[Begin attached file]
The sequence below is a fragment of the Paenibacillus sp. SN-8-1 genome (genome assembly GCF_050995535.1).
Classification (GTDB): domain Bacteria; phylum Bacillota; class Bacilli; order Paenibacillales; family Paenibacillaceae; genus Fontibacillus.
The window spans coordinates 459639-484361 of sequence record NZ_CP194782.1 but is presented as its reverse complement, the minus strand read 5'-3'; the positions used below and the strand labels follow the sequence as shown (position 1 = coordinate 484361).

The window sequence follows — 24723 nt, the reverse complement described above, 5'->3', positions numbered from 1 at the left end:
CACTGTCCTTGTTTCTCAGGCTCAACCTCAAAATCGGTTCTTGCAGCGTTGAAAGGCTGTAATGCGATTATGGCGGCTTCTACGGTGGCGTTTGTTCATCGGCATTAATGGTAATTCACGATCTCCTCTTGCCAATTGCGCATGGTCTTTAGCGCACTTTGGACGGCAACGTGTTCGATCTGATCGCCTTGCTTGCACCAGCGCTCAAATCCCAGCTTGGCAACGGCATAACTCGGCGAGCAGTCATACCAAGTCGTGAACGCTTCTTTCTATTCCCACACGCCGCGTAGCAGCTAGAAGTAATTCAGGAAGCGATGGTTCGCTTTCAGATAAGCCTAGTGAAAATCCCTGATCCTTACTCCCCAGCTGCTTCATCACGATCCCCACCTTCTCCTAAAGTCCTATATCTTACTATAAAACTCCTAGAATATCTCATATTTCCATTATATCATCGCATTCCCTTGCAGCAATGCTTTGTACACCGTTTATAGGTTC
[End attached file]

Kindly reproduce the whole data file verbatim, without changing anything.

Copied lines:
The sequence below is a fragment of the Paenibacillus sp. SN-8-1 genome (genome assembly GCF_050995535.1).
Classification (GTDB): domain Bacteria; phylum Bacillota; class Bacilli; order Paenibacillales; family Paenibacillaceae; genus Fontibacillus.
The window spans coordinates 459639-484361 of sequence record NZ_CP194782.1 but is presented as its reverse complement, the minus strand read 5'-3'; the positions used below and the strand labels follow the sequence as shown (position 1 = coordinate 484361).

The window sequence follows — 24723 nt, the reverse complement described above, 5'->3', positions numbered from 1 at the left end:
CACTGTCCTTGTTTCTCAGGCTCAACCTCAAAATCGGTTCTTGCAGCGTTGAAAGGCTGTAATGCGATTATGGCGGCTTCTACGGTGGCGTTTGTTCATCGGCATTAATGGTAATTCACGATCTCCTCTTGCCAATTGCGCATGGTCTTTAGCGCACTTTGGACGGCAACGTGTTCGATCTGATCGCCTTGCTTGCACCAGCGCTCAAATCCCAGCTTGGCAACGGCATAACTCGGCGAGCAGTCATACCAAGTCGTGAACGCTTCTTTCTATTCCCACACGCCGCGTAGCAGCTAGAAGTAATTCAGGAAGCGATGGTTCGCTTTCAGATAAGCCTAGTGAAAATCCCTGATCCTTACTCCCCAGCTGCTTCATCACGATCCCCACCTTCTCCTAAAGTCCTATATCTTACTATAAAACTCCTAGAATATCTCATATTTCCATTATATCATCGCATTCCCTTGCAGCAATGCTTTGTACACCGTTTATAGGTTC